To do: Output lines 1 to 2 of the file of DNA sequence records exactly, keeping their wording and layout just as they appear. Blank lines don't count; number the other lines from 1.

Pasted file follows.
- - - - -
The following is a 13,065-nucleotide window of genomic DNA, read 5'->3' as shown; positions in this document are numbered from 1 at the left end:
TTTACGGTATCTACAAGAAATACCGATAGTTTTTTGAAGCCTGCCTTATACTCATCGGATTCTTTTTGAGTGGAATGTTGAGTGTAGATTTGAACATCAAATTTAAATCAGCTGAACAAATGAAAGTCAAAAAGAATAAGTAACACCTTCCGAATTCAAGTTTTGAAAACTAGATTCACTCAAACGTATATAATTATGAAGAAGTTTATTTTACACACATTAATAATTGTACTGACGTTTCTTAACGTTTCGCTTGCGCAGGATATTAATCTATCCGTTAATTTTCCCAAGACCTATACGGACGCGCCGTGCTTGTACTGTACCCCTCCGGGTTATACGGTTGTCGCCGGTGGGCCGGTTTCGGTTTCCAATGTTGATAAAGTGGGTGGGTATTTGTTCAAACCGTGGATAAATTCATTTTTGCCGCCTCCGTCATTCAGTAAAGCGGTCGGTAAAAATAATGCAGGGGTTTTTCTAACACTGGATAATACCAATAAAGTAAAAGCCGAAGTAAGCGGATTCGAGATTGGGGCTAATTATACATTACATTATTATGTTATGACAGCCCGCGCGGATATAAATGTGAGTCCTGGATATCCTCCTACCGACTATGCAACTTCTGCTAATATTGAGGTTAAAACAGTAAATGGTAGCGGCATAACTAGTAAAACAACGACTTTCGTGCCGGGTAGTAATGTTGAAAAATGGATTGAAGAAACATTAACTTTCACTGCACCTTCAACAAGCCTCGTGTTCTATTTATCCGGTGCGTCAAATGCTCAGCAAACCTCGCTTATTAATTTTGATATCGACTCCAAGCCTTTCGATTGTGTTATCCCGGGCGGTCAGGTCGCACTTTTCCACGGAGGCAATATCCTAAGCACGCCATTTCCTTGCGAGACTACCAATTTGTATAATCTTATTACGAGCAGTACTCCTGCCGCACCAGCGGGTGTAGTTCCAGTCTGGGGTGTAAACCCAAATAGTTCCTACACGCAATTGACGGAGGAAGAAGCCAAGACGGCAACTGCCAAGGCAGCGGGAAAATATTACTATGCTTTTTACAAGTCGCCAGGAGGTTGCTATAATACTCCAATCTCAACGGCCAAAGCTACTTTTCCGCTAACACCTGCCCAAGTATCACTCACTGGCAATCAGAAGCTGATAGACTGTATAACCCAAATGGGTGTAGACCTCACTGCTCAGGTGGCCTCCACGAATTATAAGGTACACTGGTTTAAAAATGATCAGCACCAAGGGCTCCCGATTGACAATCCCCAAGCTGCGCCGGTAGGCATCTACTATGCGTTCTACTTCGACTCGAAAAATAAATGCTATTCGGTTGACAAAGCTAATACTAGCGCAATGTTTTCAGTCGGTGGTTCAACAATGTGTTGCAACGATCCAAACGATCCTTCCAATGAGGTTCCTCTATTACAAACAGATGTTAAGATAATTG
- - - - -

The following is a 13,065-nucleotide window of genomic DNA, read 5'->3' as shown; positions in this document are numbered from 1 at the left end:
TTTACGGTATCTACAAGAAATACCGATAGTTTTTTGAAGCCTGCCTTATACTCATCGGATTCTTTTTGAGTGGAATGTTGAGTGTAGATTTGAACATCAAATTTAAATCAGCTGAACAAATGAAAGTCAAAAAGAATAAGTAACACCTTCCGAATTCAAGTTTTGAAAACTAGATTCACTCAAACGTATATAATTATGAAGAAGTTTATTTTACACACATTAATAATTGTACTGACGTTTCTTAACGTTTCGCTTGCGCAGGATATTAATCTATCCGTTAATTTTCCCAAGACCTATACGGACGCGCCGTGCTTGTACTGTACCCCTCCGGGTTATACGGTTGTCGCCGGTGGGCCGGTTTCGGTTTCCAATGTTGATAAAGTGGGTGGGTATTTGTTCAAACCGTGGATAAATTCATTTTTGCCGCCTCCGTCATTCAGTAAAGCGGTCGGTAAAAATAATGCAGGGGTTTTTCTAACACTGGATAATACCAATAAAGTAAAAGCCGAAGTAAGCGGATTCGAGATTGGGGCTAATTATACATTACATTATTATGTTATGACAGCCCGCGCGGATATAAATGTGAGTCCTGGATATCCTCCTACCGACTATGCAACTTCTGCTAATATTGAGGTTAAAACAGTAAATGGTAGCGGCATAACTAGTAAAACAACGACTTTCGTGCCGGGTAGTAATGTTGAAAAATGGATTGAAGAAACATTAACTTTCACTGCACCTTCAACAAGCCTCGTGTTCTATTTATCCGGTGCGTCAAATGCTCAGCAAACCTCGCTTATTAATTTTGATATCGACTCCAAGCCTTTCGATTGTGTTATCCCGGGCGGTCAGGTCGCACTTTTCCACGGAGGCAATATCCTAAGCACGCCATTTCCTTGCGAGACTACCAATTTGTATAATCTTATTACGAGCAGTACTCCTGCCGCACCAGCGGGTGTAGTTCCAGTCTGGGGTGTAAACCCAAATAGTTCCTACACGCAATTGACGGAGGAAGAAGCCAAGACGGCAACTGCCAAGGCAGCGGGAAAATATTACTATGCTTTTTACAAGTCGCCAGGAGGTTGCTATAATACTCCAATCTCAACGGCCAAAGCTACTTTTCCGCTAACACCTGCCCAAGTATCACTCACTGGCAATCAGAAGCTGATAGACTGTATAACCCAAATGGGTGTAGACCTCACTGCTCAGGTGGCCTCCACGAATTATAAGGTACACTGGTTTAAAAATGATCAGCACCAAGGGCTCCCGATTGACAATCCCCAAGCTGCGCCGGTAGGCATCTACTATGCGTTCTACTTCGACTCGAAAAATAAATGCTATTCGGTTGACAAAGCTAATACTAGCGCAATGTTTTCAGTCGGTGGTTCAACAATGTGTTGCAACGATCCAAACGATCCTTCCAATGAGGTTCCTCTATTACAAACAGATGTTAAGATAATTG